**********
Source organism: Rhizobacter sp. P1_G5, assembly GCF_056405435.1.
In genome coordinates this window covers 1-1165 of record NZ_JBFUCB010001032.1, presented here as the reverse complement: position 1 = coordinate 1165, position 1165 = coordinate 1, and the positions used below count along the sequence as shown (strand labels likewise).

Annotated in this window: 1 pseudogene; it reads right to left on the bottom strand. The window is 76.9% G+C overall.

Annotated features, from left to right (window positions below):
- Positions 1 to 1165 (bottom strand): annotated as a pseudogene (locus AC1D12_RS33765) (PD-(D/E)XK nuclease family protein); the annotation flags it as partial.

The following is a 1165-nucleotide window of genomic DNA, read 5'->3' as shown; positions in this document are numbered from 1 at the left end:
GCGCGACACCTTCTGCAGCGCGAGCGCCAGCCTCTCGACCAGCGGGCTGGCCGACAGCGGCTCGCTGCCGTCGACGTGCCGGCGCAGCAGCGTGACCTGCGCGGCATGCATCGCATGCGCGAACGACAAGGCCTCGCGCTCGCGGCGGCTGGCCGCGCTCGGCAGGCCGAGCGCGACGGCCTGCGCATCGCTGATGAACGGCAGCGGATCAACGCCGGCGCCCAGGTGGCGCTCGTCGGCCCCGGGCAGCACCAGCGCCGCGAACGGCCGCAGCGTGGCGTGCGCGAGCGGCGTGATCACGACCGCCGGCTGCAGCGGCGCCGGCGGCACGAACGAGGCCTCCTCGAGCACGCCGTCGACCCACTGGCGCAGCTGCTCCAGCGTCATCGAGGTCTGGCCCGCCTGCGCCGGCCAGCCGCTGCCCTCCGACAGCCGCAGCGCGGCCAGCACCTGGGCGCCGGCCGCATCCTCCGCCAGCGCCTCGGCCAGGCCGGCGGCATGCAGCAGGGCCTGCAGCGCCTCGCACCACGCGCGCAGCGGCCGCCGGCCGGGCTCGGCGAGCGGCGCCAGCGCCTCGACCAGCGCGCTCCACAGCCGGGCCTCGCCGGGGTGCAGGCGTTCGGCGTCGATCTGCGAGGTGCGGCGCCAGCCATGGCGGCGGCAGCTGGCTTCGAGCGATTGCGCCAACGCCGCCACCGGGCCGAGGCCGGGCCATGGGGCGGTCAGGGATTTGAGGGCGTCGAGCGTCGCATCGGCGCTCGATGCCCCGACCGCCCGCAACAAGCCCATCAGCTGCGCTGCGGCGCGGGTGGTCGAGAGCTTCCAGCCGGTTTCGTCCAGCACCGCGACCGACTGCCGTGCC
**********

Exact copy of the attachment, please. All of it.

Source organism: Rhizobacter sp. P1_G5, assembly GCF_056405435.1.
In genome coordinates this window covers 1-1165 of record NZ_JBFUCB010001032.1, presented here as the reverse complement: position 1 = coordinate 1165, position 1165 = coordinate 1, and the positions used below count along the sequence as shown (strand labels likewise).

Annotated in this window: 1 pseudogene; it reads right to left on the bottom strand. The window is 76.9% G+C overall.

Annotated features, from left to right (window positions below):
- Positions 1 to 1165 (bottom strand): annotated as a pseudogene (locus AC1D12_RS33765) (PD-(D/E)XK nuclease family protein); the annotation flags it as partial.

The following is a 1165-nucleotide window of genomic DNA, read 5'->3' as shown; positions in this document are numbered from 1 at the left end:
GCGCGACACCTTCTGCAGCGCGAGCGCCAGCCTCTCGACCAGCGGGCTGGCCGACAGCGGCTCGCTGCCGTCGACGTGCCGGCGCAGCAGCGTGACCTGCGCGGCATGCATCGCATGCGCGAACGACAAGGCCTCGCGCTCGCGGCGGCTGGCCGCGCTCGGCAGGCCGAGCGCGACGGCCTGCGCATCGCTGATGAACGGCAGCGGATCAACGCCGGCGCCCAGGTGGCGCTCGTCGGCCCCGGGCAGCACCAGCGCCGCGAACGGCCGCAGCGTGGCGTGCGCGAGCGGCGTGATCACGACCGCCGGCTGCAGCGGCGCCGGCGGCACGAACGAGGCCTCCTCGAGCACGCCGTCGACCCACTGGCGCAGCTGCTCCAGCGTCATCGAGGTCTGGCCCGCCTGCGCCGGCCAGCCGCTGCCCTCCGACAGCCGCAGCGCGGCCAGCACCTGGGCGCCGGCCGCATCCTCCGCCAGCGCCTCGGCCAGGCCGGCGGCATGCAGCAGGGCCTGCAGCGCCTCGCACCACGCGCGCAGCGGCCGCCGGCCGGGCTCGGCGAGCGGCGCCAGCGCCTCGACCAGCGCGCTCCACAGCCGGGCCTCGCCGGGGTGCAGGCGTTCGGCGTCGATCTGCGAGGTGCGGCGCCAGCCATGGCGGCGGCAGCTGGCTTCGAGCGATTGCGCCAACGCCGCCACCGGGCCGAGGCCGGGCCATGGGGCGGTCAGGGATTTGAGGGCGTCGAGCGTCGCATCGGCGCTCGATGCCCCGACCGCCCGCAACAAGCCCATCAGCTGCGCTGCGGCGCGGGTGGTCGAGAGCTTCCAGCCGGTTTCGTCCAGCACCGCGACCGACTGCCGTGCC